rate of melting in Antarctica

Soot accelerates the rate of melting in Antarctica

Rate of melting in Antarctica is increasing in areas with high of concentrations of soot and contamination by tourists

A recent study, published in the prestigious journal, Nature, revealed that the rate of melting is increasing in areas of Antarctica. Especially where there are higher concentrations of soot. In addition, the research affirmed that contamination by tourists is contributing to the disappearance of tons of ice each summer.

Laboratory scientists sampled 28 settlements, spread over more than 2,000 kilometers. These sites ranged from King George Island, considered the northernmost point of Antarctica, to the Ellsworth Mountains. Among the most alarming results was the loss of ice and snow at a rate of approximately 23 millimeters per year. This is largely influenced by the presence of tourists and research centers.

According to the data collected, snow has between 2 and 4 times more soot in the areas frequented by the most tourists. An average tourist causes the disappearance of up to 83 tons of snow every year.

High concentrations of soot, caused by human presence, are a trigger for climate change. These residues accelerate the rate of melting in Antarctica’s snow. As the snow melts, the so-called “dark surfaces” on the ground increase, allowing these surfaces to absorb more solar radiation. This accelerates the melting process, even more, leading to an increase in warming.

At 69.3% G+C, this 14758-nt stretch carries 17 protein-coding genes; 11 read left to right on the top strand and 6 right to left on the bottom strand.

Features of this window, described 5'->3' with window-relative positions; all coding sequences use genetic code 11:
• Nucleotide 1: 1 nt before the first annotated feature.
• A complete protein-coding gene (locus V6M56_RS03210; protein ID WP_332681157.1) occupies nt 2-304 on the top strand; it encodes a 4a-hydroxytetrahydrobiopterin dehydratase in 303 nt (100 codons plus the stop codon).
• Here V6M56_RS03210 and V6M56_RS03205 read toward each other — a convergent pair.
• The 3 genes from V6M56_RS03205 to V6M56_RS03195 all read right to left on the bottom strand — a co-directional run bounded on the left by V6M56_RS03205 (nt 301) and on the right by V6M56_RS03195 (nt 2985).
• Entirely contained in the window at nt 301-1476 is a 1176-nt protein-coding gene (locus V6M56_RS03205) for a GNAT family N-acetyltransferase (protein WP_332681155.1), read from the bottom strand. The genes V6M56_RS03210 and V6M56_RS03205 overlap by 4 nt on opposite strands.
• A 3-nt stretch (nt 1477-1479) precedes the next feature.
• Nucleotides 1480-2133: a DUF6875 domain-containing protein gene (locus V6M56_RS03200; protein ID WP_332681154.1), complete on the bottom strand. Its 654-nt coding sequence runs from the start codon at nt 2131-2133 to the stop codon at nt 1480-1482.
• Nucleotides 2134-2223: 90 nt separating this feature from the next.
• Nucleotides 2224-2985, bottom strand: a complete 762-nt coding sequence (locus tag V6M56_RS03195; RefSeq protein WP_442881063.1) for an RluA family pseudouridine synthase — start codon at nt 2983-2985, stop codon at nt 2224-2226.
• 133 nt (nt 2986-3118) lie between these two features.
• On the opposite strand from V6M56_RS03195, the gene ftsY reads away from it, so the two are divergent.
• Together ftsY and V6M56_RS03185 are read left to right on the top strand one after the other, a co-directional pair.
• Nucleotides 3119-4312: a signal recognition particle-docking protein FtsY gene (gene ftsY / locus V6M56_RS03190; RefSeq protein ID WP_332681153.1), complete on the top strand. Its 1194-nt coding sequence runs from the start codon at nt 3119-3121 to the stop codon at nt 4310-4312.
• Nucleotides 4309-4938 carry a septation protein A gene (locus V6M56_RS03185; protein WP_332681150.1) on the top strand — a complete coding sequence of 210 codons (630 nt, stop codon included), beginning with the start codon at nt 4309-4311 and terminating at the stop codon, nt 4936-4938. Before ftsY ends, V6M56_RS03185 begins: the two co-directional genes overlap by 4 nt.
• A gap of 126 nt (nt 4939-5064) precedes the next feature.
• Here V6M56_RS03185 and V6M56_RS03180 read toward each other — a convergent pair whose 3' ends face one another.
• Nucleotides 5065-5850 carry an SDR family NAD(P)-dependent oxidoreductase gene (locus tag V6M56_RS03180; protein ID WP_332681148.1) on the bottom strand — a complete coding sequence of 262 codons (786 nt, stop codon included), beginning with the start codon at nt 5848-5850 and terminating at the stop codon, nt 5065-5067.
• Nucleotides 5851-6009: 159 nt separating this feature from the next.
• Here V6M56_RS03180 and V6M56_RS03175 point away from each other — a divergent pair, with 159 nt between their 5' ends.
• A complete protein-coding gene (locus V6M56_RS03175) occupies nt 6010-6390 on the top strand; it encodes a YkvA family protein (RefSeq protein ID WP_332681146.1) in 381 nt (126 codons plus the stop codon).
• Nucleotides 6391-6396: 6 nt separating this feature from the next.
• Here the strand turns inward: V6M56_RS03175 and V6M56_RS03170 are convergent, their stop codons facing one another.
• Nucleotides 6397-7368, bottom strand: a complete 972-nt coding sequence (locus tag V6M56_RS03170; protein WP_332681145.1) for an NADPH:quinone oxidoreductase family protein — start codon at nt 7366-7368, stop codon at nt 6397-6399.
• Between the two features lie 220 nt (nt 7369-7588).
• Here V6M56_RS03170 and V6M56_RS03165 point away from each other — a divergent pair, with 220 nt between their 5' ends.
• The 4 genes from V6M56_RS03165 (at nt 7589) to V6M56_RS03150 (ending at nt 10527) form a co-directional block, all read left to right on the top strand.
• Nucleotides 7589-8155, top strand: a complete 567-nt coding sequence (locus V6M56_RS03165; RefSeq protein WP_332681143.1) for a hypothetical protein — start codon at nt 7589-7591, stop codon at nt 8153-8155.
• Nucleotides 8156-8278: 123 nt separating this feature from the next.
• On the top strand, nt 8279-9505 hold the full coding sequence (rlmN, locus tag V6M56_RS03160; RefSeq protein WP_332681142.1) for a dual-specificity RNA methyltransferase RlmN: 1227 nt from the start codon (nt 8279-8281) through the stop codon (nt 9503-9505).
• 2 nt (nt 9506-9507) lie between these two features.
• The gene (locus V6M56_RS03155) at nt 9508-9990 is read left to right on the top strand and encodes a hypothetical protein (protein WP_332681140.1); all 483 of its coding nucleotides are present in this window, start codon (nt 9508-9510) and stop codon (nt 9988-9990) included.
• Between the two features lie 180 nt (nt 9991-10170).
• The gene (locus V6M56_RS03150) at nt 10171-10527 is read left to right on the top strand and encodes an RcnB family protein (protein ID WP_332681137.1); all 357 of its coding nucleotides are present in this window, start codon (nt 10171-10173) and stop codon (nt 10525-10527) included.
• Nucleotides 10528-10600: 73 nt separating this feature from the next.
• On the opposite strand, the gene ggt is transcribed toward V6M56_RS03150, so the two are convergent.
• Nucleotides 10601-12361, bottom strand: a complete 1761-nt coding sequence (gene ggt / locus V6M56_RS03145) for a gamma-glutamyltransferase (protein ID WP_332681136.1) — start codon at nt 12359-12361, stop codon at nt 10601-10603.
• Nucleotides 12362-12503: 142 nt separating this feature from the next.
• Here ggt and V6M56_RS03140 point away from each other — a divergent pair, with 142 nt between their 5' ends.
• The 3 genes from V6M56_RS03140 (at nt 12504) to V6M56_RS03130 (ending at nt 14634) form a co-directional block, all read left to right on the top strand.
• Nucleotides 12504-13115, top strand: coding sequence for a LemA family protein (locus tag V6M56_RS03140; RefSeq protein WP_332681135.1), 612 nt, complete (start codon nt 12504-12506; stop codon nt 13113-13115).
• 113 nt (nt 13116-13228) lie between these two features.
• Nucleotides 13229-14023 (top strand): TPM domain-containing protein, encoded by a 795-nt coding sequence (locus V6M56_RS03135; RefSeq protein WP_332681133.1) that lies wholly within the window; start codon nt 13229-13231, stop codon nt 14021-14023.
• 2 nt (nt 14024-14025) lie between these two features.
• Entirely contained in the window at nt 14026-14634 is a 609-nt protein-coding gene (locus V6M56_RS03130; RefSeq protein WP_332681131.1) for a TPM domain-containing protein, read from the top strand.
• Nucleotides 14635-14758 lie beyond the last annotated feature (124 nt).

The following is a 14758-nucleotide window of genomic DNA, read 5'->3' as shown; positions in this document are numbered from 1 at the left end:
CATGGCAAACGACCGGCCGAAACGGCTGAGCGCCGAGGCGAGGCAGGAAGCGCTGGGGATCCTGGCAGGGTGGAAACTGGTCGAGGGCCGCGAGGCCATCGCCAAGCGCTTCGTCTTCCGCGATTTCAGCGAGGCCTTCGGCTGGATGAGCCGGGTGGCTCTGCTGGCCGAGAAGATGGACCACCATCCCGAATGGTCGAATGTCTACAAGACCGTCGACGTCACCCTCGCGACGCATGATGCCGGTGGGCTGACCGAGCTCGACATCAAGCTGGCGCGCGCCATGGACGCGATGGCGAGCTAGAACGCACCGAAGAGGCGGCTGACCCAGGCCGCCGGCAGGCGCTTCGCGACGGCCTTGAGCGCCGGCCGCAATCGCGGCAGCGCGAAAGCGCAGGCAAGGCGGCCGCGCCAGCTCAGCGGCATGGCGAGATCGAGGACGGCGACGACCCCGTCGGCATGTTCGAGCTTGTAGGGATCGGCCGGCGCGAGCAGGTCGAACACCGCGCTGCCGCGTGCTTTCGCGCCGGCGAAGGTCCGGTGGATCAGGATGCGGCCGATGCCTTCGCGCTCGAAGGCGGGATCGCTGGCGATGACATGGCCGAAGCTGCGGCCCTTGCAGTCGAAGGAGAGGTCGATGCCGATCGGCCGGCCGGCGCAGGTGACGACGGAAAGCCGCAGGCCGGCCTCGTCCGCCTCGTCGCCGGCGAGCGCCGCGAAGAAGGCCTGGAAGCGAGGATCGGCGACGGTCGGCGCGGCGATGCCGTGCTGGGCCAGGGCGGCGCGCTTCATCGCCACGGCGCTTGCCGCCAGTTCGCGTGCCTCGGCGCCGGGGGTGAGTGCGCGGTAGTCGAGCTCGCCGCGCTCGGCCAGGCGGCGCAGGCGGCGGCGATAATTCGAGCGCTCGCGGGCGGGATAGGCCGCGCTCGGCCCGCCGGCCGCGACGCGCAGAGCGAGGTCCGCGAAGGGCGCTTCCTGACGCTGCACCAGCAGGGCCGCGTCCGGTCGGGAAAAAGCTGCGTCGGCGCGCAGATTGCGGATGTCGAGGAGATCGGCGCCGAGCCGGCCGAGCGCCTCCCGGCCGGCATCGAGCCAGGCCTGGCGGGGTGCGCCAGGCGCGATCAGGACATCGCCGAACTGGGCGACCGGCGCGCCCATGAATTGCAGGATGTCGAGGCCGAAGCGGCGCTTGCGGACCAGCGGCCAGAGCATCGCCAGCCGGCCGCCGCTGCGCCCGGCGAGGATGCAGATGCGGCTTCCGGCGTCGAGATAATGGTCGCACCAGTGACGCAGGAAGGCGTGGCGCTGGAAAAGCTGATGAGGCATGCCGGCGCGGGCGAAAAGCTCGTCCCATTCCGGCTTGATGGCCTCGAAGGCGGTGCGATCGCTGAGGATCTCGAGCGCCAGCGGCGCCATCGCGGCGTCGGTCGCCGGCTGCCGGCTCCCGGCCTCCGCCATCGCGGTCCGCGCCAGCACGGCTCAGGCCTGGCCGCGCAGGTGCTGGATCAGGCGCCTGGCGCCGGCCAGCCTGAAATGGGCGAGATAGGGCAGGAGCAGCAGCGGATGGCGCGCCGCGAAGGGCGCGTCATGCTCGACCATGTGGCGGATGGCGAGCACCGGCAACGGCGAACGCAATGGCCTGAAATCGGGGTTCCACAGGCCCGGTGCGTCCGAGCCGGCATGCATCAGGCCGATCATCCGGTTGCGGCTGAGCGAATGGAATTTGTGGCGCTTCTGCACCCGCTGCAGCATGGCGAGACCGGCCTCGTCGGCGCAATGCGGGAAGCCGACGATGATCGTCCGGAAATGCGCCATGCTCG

Antarctica has become a tourist destination

Antarctica is becoming an increasingly attractive tourist destination. In 2020, the number of tourists was 74,000; an increase of 32% over 2019 and more than twice as many as in the previous decade. Most tourists are arriving by ship, although pollution is not only caused by visitors. There are almost 80 research centers on the Antarctic Peninsula.

Each summer, these facilities host more than 5,000 scientists. They use airplanes and helicopters to move about, and the electric generators they use release high levels of soot into the atmosphere.

The study in Nature assures that, to prevent the disappearance of Antarctica, it will be essential to resort to ecological alternatives, both for tourism and for the maintenance of the research centers.